Washington (CNN) - Though all 435 seats in the U.S. House of Representatives will be up this November, the battle to control the chamber next year will come down to a much smaller number of congressional districts scattered across the country. CNN has identified the top 100 House races, which we've dubbed "The CNN 100," and will profile one of these races at random each day for the next 100 days until the election. These seats run the gamut both politically and demographically: red states and blue states, urban and rural, open seats and seats with incumbents facing their first competitive race in years. Some are highly competitive, while the race is still developing in others. Today's featured district is:
Wisconsin 7th (Open seat) – Rep. David Obey (D) is retiring
Primary: September 14, 2010
Location: Northwestern Wisconsin
Days until Election Day: 100
Although incumbent Democratic Rep. David Obey's decision not to seek a 21st full term in Congress gives Republicans a better shot at picking up this seat in November, the 41-year House veteran likely would have faced his most competitive race in years had he decided to stay in.
Leading the Republican charge is Sean Duffy, a former Ashland County district attorney with national television exposure both from his stints as a professional lumberjack athlete and commentator on ESPN and as a cast member on the long-running MTV reality programs "The Real World" and "Road Rules."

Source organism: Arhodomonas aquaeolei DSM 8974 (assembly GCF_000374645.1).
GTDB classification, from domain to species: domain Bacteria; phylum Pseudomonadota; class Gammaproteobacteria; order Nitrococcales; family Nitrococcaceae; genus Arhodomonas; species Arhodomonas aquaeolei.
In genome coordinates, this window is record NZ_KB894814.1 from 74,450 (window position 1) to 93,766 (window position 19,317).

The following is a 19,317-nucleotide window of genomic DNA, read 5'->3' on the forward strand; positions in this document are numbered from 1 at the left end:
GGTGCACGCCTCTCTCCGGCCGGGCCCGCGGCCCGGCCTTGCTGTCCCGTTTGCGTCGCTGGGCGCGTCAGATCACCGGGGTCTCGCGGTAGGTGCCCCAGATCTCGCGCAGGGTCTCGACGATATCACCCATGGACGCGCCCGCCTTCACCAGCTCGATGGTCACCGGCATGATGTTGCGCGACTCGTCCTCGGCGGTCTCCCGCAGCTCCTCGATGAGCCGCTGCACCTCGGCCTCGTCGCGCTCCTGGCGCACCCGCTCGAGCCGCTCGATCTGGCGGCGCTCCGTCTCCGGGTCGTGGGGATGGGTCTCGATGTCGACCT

Duffy launched his House bid before Obey had decided to retire and focused much of his campaign portraying the incumbent as a top-spending Washington insider. By the end of March, Duffy proved he was a credible candidate, at least in terms of fundraising, having raised $506,000, which was more than five times the amount the 2008 GOP nominee, Dan Mielke, raised for his entire 2008 bid against Obey. Mielke is running again this year but had only $1,500 in the bank at the end of June. Duffy had banked $664,000 as of June 30 and had raised $971,000.
The likely Democratic nominee is Julie Lassa, a state senator and daughter of Wisconsin dairy farmers. Lassa was elected to her state senate seat in 2003, after serving four years in the state Assembly. She had $304,000 in the bank as of the end of June, which is less than half of Duffy's amount, though Lassa has only been a candidate since mid-May, when Obey announced his retirement. She faces only nominal opposition for the Democratic nomination. Like Duffy, Lassa had not been born when Obey took his House seat in April 1969.
Geographically, Wisconsin's 7th district is huge. It comprises the entire northwest quarter of the state and occupies more square mileage than the states of Delaware, Maryland, and Rhode Island combined. Obama carried the district with 56 percent in 2008, but President Bush almost won here in 2004, with 49 percent of the vote compared to 50 percent for John Kerry.
The race would have worth monitoring had Obey run for re-election; now that he's out, it will be very competitive.